At the Cactus With McCue
By Jim Caligiuri,
12:01PM, Fri. Nov. 16, 2007
The world is seemingly filled with sensitive singer-songwriters agonizing over lost love and metaphorical rivers that are wide and deep. Anne McCue isn’t one of them. OK, she occasionally writes of romance and the mundane parts of life, but the Nashville resident’s ace up the sleeve is her guitar playing. Where most folkies are content to strum an acoustic guitar and leave the heavy lifting to a sideman, the Australian McCue can stand toe-to-toe with nearly any guitar slinger you might name.
Her appearance at the Cactus Cafe last night was a loose-limbed affair. She was breaking in her new rhythm section, locals George Reiff on bass and Rick Richards on drums, but if the slim blonde hadn’t mentioned it was their first show together, you might not have known. Highlighting songs from her latest, Koala Motel, she used every guitar in the battery she brought on stage, from the National steel to the Danelectro 12-string to the lap steel, and each allowed her the freedom to explore a different type of roots music, including swampy Creedence stomp, ethereal blues, and countrified jangle.
Even when McCue extended a couple of songs, it felt more like an appropriate way to display her feelings rather than egocentric wanking. Her stage personality also kept things relaxed. Rarely does an artist appear so comfortable onstage as to debut new songs with a new band and pull it all together with a confident wink and always-smart mouth. “I grew up on the west side of Sydney,” she claimed. “The side without the money, the side that looks good in the rearview mirror.”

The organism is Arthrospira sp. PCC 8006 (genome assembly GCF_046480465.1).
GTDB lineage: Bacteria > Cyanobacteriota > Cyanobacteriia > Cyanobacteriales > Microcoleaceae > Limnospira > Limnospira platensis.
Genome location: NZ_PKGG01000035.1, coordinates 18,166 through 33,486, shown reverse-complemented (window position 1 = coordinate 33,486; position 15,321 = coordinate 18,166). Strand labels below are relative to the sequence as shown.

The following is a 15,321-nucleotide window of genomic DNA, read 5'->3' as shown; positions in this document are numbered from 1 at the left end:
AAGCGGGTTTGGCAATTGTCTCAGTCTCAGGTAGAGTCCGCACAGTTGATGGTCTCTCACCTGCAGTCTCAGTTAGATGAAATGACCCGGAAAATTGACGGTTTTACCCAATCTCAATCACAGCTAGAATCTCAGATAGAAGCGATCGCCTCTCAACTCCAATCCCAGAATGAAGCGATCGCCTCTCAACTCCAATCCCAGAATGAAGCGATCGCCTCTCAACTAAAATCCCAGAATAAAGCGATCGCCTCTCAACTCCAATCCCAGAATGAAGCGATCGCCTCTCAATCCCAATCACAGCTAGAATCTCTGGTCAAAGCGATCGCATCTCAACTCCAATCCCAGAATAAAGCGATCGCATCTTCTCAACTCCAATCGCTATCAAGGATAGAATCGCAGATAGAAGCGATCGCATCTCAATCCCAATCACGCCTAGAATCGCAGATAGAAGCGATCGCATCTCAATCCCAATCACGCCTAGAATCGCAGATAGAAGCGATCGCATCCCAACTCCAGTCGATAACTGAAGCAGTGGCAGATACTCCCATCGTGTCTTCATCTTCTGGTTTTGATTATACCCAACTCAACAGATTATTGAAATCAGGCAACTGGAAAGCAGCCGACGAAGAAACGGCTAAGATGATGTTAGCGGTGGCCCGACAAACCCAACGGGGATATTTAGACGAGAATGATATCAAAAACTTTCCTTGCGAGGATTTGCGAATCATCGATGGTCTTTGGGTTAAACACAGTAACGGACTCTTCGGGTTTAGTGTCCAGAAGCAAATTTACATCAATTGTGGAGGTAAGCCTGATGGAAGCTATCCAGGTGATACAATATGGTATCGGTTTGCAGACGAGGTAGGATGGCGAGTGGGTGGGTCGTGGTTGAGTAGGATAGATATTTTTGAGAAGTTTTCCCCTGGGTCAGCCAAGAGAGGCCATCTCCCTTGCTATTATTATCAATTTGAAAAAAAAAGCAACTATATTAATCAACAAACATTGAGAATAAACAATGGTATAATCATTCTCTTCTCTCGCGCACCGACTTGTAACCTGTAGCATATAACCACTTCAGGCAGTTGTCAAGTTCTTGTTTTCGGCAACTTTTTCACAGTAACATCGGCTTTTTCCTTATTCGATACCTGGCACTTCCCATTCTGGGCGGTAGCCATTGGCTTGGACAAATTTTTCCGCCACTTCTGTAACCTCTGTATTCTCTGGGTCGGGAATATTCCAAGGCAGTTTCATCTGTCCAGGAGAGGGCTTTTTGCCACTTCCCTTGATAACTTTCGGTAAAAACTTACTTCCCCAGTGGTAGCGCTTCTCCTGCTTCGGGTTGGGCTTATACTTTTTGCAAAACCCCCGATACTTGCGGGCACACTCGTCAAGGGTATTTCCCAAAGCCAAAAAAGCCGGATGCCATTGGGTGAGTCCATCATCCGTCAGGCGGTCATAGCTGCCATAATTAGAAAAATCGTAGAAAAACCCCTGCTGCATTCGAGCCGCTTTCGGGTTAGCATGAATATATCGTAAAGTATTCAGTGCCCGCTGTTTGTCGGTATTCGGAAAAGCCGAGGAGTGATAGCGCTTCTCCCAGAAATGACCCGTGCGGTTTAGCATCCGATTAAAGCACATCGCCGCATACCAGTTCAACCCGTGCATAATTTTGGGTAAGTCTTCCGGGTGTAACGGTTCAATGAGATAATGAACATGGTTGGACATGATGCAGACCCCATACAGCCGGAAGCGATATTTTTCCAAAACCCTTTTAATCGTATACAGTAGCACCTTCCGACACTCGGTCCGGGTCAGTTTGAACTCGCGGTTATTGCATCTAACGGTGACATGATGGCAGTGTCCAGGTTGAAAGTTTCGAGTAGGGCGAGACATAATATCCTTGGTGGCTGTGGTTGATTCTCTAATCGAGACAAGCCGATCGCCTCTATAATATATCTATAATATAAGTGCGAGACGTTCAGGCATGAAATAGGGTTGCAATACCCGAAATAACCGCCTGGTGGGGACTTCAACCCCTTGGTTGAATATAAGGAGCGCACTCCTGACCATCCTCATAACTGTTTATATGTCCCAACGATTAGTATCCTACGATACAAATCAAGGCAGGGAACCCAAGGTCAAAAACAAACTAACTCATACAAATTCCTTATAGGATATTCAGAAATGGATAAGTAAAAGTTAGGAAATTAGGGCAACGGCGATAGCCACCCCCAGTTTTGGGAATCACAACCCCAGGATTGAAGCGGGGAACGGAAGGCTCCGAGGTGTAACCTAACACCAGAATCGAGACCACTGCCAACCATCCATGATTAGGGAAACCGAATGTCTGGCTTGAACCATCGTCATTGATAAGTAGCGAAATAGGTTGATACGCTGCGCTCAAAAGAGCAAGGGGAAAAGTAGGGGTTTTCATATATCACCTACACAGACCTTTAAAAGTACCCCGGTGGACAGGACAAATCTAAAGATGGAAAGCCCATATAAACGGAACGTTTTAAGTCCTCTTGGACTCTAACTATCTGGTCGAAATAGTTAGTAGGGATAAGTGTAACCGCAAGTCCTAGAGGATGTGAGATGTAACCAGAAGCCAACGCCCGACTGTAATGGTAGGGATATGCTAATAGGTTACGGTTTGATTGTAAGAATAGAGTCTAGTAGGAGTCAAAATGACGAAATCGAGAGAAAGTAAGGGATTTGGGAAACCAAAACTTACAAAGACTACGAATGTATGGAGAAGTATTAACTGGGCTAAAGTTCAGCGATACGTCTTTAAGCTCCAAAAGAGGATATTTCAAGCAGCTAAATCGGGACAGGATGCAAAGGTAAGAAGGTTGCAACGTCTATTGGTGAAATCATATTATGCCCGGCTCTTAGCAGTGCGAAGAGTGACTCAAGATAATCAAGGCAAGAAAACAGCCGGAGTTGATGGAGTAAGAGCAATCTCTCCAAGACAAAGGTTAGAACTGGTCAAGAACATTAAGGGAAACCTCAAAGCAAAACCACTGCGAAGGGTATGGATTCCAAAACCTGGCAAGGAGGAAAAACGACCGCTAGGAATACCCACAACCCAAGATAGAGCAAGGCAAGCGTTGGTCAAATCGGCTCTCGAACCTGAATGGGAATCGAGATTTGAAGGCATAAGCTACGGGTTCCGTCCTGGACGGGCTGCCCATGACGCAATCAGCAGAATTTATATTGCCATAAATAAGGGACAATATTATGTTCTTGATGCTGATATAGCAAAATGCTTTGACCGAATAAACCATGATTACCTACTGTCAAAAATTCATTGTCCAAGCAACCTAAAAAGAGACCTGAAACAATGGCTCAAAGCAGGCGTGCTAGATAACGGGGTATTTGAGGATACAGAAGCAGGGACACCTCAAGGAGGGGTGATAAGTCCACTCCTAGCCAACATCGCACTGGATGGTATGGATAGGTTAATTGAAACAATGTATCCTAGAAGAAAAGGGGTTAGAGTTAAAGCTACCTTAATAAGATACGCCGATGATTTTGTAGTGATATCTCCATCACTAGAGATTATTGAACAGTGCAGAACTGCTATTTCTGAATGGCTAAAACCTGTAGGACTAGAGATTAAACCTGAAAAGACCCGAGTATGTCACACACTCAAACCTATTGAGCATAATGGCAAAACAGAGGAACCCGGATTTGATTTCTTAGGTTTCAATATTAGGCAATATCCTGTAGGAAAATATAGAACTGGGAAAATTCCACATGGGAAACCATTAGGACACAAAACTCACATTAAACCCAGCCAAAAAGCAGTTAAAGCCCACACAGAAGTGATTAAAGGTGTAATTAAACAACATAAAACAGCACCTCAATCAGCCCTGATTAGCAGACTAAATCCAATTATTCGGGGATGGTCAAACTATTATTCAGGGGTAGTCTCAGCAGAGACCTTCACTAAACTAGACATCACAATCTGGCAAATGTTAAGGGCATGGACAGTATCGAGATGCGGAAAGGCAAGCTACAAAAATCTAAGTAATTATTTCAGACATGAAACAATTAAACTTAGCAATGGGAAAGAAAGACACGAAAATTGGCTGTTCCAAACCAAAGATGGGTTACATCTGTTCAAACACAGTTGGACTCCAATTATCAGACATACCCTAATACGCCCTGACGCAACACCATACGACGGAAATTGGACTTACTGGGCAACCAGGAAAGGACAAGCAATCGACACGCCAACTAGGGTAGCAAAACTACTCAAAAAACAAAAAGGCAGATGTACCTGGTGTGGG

These days, there are very few women working the same territory as McCue who can combine tough and vulnerable. That she does it with poise and a self-deprecating sense of humor makes her an artist worth seeing again. Luckily, she’ll return for a house concert this Sunday afternoon. Contact Polly Parsons at firstname.lastname@example.org for more information.